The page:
Euphyes vestris
Dun Skipper

Family Description:
Alternate Common Names:Dun Sedge Skipper, Sedge Witch.
Note: This species is also referred to as Euphyes ruricola by some authors.

The caterpillar is green with a silvery cast. The region behind the head is white and ringed with a thin black stripe. The cream-colored head is marked with a black spot in front and a brown stripe on each side.
Adult: This is a small to medium-sized skipper, with a wingspan of 1 to 1 3/8 inches. It is medium to dark brown on the upperside, while the head and thorax may be orangish. The male has a black stigma (patch of scent scales) on the forewing; the female may have several tiny whitish dots. Underneath is brown, with the interior of the wings sometimes darker where they attach to the body.

This species has a fairly extensive range, from the southeastern portion of Canada west to southeastern Alberta, south through the eastern half of the U.S. to central Texas. Isolated populations also occur along the Pacific coast, in the Rockies, and in Colorado, New Mexico, and Arizona. In Idaho, it has only been documented in Idaho and Clearwater counties.

It can be found in moist, open areas, such as meadows, open woods, and along swamps and streams.

Caterpillars feed on the leaves of certain sedges including Carex and Cyperus species.

Adult: Butterflies drink nectar mostly from white, pink, and purple flowers.

Caterpillars live in nests of leaves and silk. Each year, there is only one generation of caterpillars in the northern part of its range, two in the middle and several in the south. Young caterpillars, those from the season’s last brood, overwinter in a physiological state called diapause. Adults generally fly from June to early August. Butterflies rest with their forewings held up while their hindwings lie flat.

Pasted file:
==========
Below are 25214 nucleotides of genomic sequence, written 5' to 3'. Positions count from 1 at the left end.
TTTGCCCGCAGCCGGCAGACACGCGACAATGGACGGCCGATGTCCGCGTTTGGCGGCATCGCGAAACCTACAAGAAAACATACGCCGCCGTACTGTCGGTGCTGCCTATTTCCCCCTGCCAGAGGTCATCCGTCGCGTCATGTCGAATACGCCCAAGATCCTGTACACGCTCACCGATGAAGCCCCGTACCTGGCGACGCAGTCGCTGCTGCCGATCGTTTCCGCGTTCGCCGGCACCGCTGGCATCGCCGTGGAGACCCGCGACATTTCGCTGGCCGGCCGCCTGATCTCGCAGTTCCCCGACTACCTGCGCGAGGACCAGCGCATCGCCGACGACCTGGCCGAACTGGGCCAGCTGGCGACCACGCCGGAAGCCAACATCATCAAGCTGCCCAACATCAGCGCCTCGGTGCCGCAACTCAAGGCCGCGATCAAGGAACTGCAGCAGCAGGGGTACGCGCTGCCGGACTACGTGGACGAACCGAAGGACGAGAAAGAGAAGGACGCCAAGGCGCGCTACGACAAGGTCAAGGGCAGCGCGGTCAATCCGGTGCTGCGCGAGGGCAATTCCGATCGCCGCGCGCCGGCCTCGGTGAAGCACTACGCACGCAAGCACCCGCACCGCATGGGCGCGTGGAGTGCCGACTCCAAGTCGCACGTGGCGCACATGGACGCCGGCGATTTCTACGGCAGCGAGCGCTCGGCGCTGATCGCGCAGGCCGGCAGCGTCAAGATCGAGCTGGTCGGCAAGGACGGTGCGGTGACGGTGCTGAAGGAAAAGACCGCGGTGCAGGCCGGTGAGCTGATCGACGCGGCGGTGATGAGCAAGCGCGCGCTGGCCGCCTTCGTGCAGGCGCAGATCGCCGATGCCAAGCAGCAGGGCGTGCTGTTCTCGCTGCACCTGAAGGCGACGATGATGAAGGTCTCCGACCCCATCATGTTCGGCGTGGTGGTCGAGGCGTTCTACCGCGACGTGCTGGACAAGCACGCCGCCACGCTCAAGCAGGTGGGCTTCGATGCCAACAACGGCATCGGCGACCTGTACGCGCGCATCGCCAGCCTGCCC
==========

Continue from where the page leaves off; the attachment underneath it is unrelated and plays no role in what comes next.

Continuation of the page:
Males perch to wait for receptive females. Females lay light green eggs singly on the leaves of host plants. The eggs change to a red color before hatching.

Idaho Status: Unprotected nongame species.
Global Rank: G5
populations are widespread, abundant, and secure.

Ferris, C. D. and F. M. Brown. (eds.) 1981. Butterflies of the Rocky Mountain States. Univ. of Oklahoma Press, Norman, Oklahoma, USA, 442 pp.

Opler, P. A., H. Pavulaan, and R. E. Stanford. 1995. Butterflies of North America. Jamestown, North Dakota, USA: Northern Prairie Wildlife Research Center Home Page. (Version 05Nov98).

Opler, P. A. and A. B.Wright. 1999. A Field Guide to the Western Butterflies.    Second Edition.  Peterson Field Guide Series. Houghton Mifflin Company, New York, New York, USA, 540 pp.

Pyle, R. M. 1981. National Audubon Society Field Guide to North American Butterflies. Alfred A. Knopf, Inc., New York, New York, USA, 924 pp.

Scott, J. A. 1986. The Butterflies of North America. Stanford University Press, Stanford, California, USA, 583 pp.

Stanford, R. E. and P. A. Opler. 1993. Atlas of Western U.S.A. Butterflies (Including Adjacent Parts of Canada and Mexico). Published by authors, Denver, Colorado, USA, 275 pp.